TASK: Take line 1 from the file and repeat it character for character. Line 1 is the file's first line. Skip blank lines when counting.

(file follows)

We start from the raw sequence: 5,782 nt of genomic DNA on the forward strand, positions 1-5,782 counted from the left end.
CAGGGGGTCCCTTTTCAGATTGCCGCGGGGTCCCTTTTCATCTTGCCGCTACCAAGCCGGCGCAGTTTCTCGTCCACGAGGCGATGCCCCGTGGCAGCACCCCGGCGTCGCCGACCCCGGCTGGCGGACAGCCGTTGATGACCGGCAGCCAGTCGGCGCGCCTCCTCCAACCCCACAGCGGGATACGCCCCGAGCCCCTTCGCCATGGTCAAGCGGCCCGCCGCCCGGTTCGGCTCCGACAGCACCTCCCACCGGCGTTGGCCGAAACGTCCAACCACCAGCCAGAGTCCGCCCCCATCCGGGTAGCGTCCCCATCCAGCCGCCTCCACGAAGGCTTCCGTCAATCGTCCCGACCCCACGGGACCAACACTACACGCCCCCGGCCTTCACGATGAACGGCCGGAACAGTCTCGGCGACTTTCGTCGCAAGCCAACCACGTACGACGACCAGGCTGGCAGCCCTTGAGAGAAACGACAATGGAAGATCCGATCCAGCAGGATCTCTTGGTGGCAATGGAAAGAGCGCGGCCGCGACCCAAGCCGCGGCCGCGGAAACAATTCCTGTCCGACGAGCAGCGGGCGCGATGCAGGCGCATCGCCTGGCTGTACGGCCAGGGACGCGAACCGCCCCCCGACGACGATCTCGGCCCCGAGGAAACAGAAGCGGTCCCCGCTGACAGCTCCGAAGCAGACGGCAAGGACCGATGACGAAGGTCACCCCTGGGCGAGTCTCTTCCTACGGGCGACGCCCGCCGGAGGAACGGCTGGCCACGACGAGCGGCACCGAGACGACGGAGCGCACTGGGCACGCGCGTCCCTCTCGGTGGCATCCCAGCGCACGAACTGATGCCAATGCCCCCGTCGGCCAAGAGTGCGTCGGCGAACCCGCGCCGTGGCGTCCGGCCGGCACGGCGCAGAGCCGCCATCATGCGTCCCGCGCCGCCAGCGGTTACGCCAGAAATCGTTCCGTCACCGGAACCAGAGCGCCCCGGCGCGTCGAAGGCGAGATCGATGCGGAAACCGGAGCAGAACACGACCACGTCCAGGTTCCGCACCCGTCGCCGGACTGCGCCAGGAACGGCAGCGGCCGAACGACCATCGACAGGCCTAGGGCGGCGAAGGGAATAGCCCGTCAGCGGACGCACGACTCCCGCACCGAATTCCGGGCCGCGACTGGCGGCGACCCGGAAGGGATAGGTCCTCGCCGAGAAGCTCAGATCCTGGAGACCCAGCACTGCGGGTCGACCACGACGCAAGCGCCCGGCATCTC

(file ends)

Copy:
We start from the raw sequence: 5,782 nt of genomic DNA on the forward strand, positions 1-5,782 counted from the left end.